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Once of the best presentations I've ever seen

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Trainee neophyte

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Wow!

The only thing missing from his talk is where the energy is going to come from to power all the electric vehicles. Other than that, really interesting stuff. Oil @$25 a barrel? Entirely possible, and the interesting thing with that is it leads to shortages, despite the low price. Big disruptions to the status quo over the next few years. Best not buy a new car just get.
 

sunnybob

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Thats the one question never answered.
All the people who want to get rid of fossil fuel are the same people who want to get rid of nuclear power, and stop open mining for the rare earth elements to make the batteries with.

Solar power will not achieve whats required.
 

RogerS

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Not had the time to watch this but am highly suspicious of all his slides with figures on as the quoted source for them is his own company ! RethinkX
 

Trainee neophyte

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Some of his premises are reasonable: total lifetime cost for electric vehicles is lower, therefore fleets will invest heavily, because they will see the biggest gains. Competition will force others in the same field to do the same (couriers/local deliveries etc. would be first, you would think). The infrastructure is going to lag behind adoption, which may mean that these companies produce their own solar electricity (probably not in the UK, though). If your fuel costs go from X to zero plus maintenance of the solar panels, plus near zero interest on the debt to buy the panels, then it may be an even better solution. However, that's a LOT of solar panels required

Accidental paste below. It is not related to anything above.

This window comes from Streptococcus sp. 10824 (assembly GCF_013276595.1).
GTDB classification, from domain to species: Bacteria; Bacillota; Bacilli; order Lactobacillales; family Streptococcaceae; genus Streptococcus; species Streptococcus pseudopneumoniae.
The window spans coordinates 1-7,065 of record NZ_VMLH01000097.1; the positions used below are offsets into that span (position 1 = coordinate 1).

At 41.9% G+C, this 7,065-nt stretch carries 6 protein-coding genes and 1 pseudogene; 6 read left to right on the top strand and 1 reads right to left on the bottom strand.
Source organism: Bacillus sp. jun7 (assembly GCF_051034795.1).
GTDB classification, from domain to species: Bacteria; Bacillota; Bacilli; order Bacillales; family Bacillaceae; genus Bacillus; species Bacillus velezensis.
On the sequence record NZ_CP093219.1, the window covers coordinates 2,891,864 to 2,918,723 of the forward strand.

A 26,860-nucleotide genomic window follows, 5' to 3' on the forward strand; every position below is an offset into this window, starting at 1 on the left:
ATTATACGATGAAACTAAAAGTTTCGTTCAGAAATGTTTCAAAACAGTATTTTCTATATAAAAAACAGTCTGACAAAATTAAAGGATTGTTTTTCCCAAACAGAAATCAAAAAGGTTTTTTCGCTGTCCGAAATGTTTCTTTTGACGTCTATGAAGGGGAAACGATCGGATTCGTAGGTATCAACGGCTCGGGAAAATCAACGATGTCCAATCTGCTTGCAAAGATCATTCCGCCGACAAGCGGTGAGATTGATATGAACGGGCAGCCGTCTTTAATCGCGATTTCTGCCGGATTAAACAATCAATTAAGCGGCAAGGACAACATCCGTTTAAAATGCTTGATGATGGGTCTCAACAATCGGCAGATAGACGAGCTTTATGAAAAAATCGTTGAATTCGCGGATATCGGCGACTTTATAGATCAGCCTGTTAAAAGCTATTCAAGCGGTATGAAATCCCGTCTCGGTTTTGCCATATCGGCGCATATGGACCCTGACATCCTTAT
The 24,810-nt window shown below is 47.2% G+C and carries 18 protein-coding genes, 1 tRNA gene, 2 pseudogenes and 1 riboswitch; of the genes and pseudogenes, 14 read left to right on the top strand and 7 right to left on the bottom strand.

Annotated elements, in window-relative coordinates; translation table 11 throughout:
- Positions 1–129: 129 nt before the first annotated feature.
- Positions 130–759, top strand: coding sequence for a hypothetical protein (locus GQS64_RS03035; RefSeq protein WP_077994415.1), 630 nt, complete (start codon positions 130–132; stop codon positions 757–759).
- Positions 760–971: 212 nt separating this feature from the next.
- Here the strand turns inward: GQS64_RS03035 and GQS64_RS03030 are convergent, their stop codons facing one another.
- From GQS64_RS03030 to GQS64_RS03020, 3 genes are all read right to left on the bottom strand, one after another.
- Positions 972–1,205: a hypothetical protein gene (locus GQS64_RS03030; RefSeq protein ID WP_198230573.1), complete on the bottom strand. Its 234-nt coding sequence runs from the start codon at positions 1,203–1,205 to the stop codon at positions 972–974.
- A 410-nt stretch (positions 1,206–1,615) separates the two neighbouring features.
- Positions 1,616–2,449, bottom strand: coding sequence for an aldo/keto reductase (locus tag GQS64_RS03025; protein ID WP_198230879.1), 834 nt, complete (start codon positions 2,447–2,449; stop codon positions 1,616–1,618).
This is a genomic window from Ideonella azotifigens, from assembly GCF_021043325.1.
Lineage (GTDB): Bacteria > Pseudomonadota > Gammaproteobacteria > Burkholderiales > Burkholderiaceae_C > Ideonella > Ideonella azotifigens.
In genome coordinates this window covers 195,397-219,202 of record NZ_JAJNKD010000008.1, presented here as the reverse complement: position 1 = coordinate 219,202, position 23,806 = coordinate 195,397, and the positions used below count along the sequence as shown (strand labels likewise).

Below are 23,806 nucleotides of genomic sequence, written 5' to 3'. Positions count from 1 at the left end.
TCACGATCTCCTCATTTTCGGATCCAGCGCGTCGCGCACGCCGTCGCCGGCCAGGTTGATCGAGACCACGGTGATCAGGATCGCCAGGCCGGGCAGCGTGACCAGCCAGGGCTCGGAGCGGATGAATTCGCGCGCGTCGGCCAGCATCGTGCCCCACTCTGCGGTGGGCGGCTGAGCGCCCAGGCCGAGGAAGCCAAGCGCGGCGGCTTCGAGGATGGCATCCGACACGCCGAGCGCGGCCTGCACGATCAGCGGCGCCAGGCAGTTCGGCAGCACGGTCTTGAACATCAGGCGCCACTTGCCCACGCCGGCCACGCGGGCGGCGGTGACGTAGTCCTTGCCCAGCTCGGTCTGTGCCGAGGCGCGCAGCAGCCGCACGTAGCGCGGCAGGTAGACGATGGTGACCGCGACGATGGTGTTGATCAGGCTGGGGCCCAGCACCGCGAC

It still comes back to the fact that worldwide we need to create a new nuclear power station's worth of energy output, every two days, every year until 2050 in order to be oil free by 2050. I don't see that happening at the moment, so soon it will need to be a nuclear power station or equivalent every single day. We really do use a phenomenal amount of energy, and oil is just outstanding at producing it.
 

Phil Pascoe

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Someone pointed the other day that if all trains were electric and all cars were electric, trains would only be able to run in the daytime as recharging car batteries would take the available electricity at night.
I also read that for the world to be carbon neutral by 2050 there needs to be somewhere three new nuclear power stations a DAY.
 

MikeG.

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sunnybob":6bcm8i0f said:
.......All the people who want to get rid of fossil fuel are the same people who want to get rid of nuclear power, and stop open mining for the rare earth elements to make the batteries with.........
It's not who makes the argument that counts, Bob, but the strength of the case.
 

MikeG.

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Trainee neophyte":1f68lp2n said: